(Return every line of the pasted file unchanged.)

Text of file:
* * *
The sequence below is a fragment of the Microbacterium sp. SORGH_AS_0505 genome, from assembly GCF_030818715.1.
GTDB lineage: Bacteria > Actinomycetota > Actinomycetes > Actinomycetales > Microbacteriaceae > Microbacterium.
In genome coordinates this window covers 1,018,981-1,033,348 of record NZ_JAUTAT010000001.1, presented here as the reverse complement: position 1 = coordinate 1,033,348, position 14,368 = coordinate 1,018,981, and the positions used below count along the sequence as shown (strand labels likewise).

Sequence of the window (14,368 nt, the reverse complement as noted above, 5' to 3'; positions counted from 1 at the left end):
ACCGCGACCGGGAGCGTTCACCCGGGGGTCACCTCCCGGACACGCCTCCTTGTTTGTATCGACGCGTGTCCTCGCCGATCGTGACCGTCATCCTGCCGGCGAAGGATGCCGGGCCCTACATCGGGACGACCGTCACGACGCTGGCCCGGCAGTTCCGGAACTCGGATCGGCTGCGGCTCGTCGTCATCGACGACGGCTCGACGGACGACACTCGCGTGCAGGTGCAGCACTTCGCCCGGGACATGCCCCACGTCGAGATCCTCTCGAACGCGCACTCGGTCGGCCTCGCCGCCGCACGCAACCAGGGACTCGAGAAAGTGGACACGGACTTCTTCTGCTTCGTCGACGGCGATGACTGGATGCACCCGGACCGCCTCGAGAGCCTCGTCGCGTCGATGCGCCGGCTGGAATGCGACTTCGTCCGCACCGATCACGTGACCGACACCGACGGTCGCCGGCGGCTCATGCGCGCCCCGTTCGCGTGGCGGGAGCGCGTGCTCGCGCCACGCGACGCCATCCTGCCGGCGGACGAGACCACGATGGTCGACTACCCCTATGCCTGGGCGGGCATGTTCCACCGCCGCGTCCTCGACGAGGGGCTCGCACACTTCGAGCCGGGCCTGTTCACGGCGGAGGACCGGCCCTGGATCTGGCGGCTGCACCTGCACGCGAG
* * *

The sequence below is a fragment of the Microbacterium sp. SORGH_AS_0505 genome, from assembly GCF_030818715.1.
GTDB lineage: Bacteria > Actinomycetota > Actinomycetes > Actinomycetales > Microbacteriaceae > Microbacterium.
In genome coordinates this window covers 1,018,981-1,033,348 of record NZ_JAUTAT010000001.1, presented here as the reverse complement: position 1 = coordinate 1,033,348, position 14,368 = coordinate 1,018,981, and the positions used below count along the sequence as shown (strand labels likewise).

Sequence of the window (14,368 nt, the reverse complement as noted above, 5' to 3'; positions counted from 1 at the left end):
ACCGCGACCGGGAGCGTTCACCCGGGGGTCACCTCCCGGACACGCCTCCTTGTTTGTATCGACGCGTGTCCTCGCCGATCGTGACCGTCATCCTGCCGGCGAAGGATGCCGGGCCCTACATCGGGACGACCGTCACGACGCTGGCCCGGCAGTTCCGGAACTCGGATCGGCTGCGGCTCGTCGTCATCGACGACGGCTCGACGGACGACACTCGCGTGCAGGTGCAGCACTTCGCCCGGGACATGCCCCACGTCGAGATCCTCTCGAACGCGCACTCGGTCGGCCTCGCCGCCGCACGCAACCAGGGACTCGAGAAAGTGGACACGGACTTCTTCTGCTTCGTCGACGGCGATGACTGGATGCACCCGGACCGCCTCGAGAGCCTCGTCGCGTCGATGCGCCGGCTGGAATGCGACTTCGTCCGCACCGATCACGTGACCGACACCGACGGTCGCCGGCGGCTCATGCGCGCCCCGTTCGCGTGGCGGGAGCGCGTGCTCGCGCCACGCGACGCCATCCTGCCGGCGGACGAGACCACGATGGTCGACTACCCCTATGCCTGGGCGGGCATGTTCCACCGCCGCGTCCTCGACGAGGGGCTCGCACACTTCGAGCCGGGCCTGTTCACGGCGGAGGACCGGCCCTGGATCTGGCGGCTGCACCTGCACGCGAG